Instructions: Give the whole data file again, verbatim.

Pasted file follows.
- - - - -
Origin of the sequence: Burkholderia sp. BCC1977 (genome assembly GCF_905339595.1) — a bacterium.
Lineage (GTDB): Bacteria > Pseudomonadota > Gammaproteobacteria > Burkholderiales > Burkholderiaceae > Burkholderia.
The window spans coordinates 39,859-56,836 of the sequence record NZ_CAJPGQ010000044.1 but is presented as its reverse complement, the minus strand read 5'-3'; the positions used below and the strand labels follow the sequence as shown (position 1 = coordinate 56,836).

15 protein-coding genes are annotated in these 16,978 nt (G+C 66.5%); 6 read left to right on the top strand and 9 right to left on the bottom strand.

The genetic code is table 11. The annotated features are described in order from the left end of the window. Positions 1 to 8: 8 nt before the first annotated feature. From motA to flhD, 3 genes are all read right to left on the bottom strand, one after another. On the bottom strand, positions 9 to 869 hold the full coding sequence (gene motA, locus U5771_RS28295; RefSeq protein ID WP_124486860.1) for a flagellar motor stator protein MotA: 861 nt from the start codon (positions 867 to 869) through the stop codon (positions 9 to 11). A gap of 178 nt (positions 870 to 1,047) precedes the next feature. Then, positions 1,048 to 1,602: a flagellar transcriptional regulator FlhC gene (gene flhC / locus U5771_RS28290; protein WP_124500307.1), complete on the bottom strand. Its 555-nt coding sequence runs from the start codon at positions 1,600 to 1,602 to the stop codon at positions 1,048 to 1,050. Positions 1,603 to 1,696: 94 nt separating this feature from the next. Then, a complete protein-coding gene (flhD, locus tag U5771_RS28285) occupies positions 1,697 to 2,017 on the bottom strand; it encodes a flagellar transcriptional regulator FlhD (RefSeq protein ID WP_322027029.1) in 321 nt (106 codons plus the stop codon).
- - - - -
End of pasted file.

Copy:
Origin of the sequence: Burkholderia sp. BCC1977 (genome assembly GCF_905339595.1) — a bacterium.
Lineage (GTDB): Bacteria > Pseudomonadota > Gammaproteobacteria > Burkholderiales > Burkholderiaceae > Burkholderia.
The window spans coordinates 39,859-56,836 of the sequence record NZ_CAJPGQ010000044.1 but is presented as its reverse complement, the minus strand read 5'-3'; the positions used below and the strand labels follow the sequence as shown (position 1 = coordinate 56,836).

15 protein-coding genes are annotated in these 16,978 nt (G+C 66.5%); 6 read left to right on the top strand and 9 right to left on the bottom strand.

The genetic code is table 11. The annotated features are described in order from the left end of the window. Positions 1 to 8: 8 nt before the first annotated feature. From motA to flhD, 3 genes are all read right to left on the bottom strand, one after another. On the bottom strand, positions 9 to 869 hold the full coding sequence (gene motA, locus U5771_RS28295; RefSeq protein ID WP_124486860.1) for a flagellar motor stator protein MotA: 861 nt from the start codon (positions 867 to 869) through the stop codon (positions 9 to 11). A gap of 178 nt (positions 870 to 1,047) precedes the next feature. Then, positions 1,048 to 1,602: a flagellar transcriptional regulator FlhC gene (gene flhC / locus U5771_RS28290; protein WP_124500307.1), complete on the bottom strand. Its 555-nt coding sequence runs from the start codon at positions 1,600 to 1,602 to the stop codon at positions 1,048 to 1,050. Positions 1,603 to 1,696: 94 nt separating this feature from the next. Then, a complete protein-coding gene (flhD, locus tag U5771_RS28285) occupies positions 1,697 to 2,017 on the bottom strand; it encodes a flagellar transcriptional regulator FlhD (RefSeq protein ID WP_322027029.1) in 321 nt (106 codons plus the stop codon).